The Black Tapes Podcast

blacktapesWhether it’s the NPR quiz show Ask Me Another or keeping up-to-date with Adnan Syed’s case in Undisclosed and Serial, podcasts are always playing while I’m in the car, doing dishes, or just hanging out around the house. My future brother-in-law enjoys a lot of the same ones I do, so when he recommended The Black Tapes, I took his advice and started listening. Having finished the first season, I’d like to encourage others to check it out.

The Black Tapes started in May 2015. From their website:

The Black Tapes is a weekly podcast from Pacific Northwest Stories and Minnow Beats Whale, and is hosted by Alex Reagan. The Black Tapes is a serialized docudrama about one journalist’s search for truth, her enigmatic subject’s mysterious past, and the literal and figurative ghosts that haunt them both.

Journalist Alex Reagan focuses on Dr. Richard Strand’s work as a ghost hunter who doesn’t believe in ghosts. He runs The Strand Institute, which offers a one million dollar reward for anyone offering proof of the supernatural. In over 20 years, he has never had to pay out because he proves them false, however there are a number of cases he is not yet able to resolve with his current technology. He keeps these case files in black VHS boxes, and when Reagan discovers them, she names them The Black Tapes. Strand allows her to investigate the tapes with him and see what they can uncover.

In addition to the tapes, Reagan also focuses on Strand himself. As a non-believer, he is not welcome in the ghost hunting crowd, and as a person, he’s more than a bit abrasive. There’s also the mystery behind the disappearance of his wife, Coralee, and Strand’s inability to give straightforward answers about it. Reagan balances her work with Strand on the cases with her opinions of him personally, struggling at times with knowing whether or not she can trust him.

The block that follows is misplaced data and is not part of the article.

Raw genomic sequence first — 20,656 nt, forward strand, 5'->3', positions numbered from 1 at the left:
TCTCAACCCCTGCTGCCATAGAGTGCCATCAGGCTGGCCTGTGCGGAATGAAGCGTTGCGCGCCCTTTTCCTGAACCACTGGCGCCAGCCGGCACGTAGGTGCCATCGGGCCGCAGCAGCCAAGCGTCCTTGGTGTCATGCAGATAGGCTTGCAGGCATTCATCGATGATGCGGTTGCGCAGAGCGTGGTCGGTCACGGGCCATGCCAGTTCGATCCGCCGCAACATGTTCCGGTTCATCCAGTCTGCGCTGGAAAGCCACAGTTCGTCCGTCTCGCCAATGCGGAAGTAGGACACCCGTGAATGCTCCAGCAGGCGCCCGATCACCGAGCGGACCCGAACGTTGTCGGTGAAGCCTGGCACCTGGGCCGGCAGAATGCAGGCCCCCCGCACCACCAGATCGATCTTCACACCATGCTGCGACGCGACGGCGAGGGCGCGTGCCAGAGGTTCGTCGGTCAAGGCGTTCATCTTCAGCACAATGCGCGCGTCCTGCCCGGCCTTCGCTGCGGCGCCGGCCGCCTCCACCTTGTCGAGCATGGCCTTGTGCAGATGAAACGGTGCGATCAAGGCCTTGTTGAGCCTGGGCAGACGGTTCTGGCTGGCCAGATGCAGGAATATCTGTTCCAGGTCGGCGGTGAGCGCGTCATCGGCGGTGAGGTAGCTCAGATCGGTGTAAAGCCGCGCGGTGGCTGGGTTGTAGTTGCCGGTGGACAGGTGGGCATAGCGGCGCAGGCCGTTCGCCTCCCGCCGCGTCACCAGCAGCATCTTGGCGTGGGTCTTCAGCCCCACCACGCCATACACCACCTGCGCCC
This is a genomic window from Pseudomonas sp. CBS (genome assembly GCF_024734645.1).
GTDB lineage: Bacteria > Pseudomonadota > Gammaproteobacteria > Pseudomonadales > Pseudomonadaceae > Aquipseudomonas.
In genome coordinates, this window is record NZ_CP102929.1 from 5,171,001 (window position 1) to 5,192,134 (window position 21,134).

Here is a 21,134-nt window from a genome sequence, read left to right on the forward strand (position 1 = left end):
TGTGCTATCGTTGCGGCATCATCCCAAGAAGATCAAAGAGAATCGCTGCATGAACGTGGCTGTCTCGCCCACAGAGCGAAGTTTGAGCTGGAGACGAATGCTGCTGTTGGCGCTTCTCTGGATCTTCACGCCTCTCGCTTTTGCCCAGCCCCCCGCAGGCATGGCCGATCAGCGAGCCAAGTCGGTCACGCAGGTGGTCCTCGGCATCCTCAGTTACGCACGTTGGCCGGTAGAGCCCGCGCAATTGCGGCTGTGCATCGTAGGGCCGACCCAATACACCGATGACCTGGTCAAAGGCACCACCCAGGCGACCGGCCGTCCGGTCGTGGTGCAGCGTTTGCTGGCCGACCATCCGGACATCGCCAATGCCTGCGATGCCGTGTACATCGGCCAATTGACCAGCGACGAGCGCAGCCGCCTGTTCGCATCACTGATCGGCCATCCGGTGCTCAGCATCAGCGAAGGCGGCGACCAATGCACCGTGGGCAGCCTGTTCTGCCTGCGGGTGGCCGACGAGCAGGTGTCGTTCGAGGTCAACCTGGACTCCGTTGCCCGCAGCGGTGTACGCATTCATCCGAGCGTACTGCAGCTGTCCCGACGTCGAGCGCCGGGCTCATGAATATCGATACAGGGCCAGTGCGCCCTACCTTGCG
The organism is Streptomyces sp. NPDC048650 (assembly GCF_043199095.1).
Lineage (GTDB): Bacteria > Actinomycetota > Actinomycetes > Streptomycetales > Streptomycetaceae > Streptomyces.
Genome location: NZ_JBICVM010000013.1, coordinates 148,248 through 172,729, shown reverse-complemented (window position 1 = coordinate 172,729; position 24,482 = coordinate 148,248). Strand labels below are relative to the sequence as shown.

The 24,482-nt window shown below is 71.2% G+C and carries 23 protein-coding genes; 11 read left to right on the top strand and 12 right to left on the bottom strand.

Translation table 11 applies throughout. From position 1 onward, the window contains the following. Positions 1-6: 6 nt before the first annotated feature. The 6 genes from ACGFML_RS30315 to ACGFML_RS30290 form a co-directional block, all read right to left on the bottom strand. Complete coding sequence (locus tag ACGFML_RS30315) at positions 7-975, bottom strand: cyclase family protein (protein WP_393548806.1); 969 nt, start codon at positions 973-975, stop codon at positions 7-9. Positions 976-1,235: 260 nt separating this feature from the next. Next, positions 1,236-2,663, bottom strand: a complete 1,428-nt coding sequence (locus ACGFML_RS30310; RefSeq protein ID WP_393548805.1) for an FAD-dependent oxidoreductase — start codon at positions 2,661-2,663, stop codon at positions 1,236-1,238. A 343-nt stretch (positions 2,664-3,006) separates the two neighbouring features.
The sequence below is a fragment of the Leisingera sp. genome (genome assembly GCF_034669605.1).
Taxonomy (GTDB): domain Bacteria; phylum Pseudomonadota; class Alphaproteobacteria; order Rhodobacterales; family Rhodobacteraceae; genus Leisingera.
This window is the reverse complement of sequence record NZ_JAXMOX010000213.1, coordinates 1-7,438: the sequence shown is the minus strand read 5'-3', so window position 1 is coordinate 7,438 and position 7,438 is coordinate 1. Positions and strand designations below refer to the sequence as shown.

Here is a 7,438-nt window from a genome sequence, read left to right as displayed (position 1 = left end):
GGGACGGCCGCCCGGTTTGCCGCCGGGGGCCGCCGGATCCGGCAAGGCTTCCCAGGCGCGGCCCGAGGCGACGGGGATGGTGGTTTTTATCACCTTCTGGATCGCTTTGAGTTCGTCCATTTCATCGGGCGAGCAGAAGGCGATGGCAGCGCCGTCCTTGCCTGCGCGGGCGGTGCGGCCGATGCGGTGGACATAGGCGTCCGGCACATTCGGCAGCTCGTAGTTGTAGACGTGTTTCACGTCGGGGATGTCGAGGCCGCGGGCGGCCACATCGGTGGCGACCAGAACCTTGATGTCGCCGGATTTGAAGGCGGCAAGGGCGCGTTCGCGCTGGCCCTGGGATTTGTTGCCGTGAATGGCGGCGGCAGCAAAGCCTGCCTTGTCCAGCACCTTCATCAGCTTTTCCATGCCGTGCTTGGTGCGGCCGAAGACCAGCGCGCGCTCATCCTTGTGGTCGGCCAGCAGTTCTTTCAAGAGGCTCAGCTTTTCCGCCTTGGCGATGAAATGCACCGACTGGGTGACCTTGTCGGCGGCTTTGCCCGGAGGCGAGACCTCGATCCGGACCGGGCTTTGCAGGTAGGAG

Does this all sound real? It’s not. The creators have mimicked the format of Serial in that a journalist is researching a story and relaying it as she discovers information, but it’s not a true story. The creators, however, are committed to depicting it as if it is real. If you visit any of the websites for The Black Tapes, its producing company Pacific Northwest Stories, or even The Strand Institute, you will not find anything that relays these are fictional stories. As one reviewer says, “Ever wonder how people tuned into War of the Worlds and thought it was real? I kinda get it now.”

A typical episode concentrates on one Black Tapes case. Reagan will investigate, sometimes with Strand and sometimes alone, and interview those involved to learn the truth. Strand will repeatedly argue against the supernatural aspect of the case, offering unprovable theories that usually sound valid. As the season goes on, however, it’s hard to be convinced that all is natural with these cases.

If you enjoy stories and the paranormal, I highly recommend listening to The Black Tapes. Some people describe it as Serial meets X-Files or Welcome to Nightvale, but I definitely see hints of Supernatural in this as well. It takes you up and down along their journey with haunting shadows, exorcisms, demon portals, murders, and more. Each episode has a new twist and will leave you wanting more.

You can subscribe to The Black Tapes on iTunes, or you can also listen on theblacktapespodcast.com.

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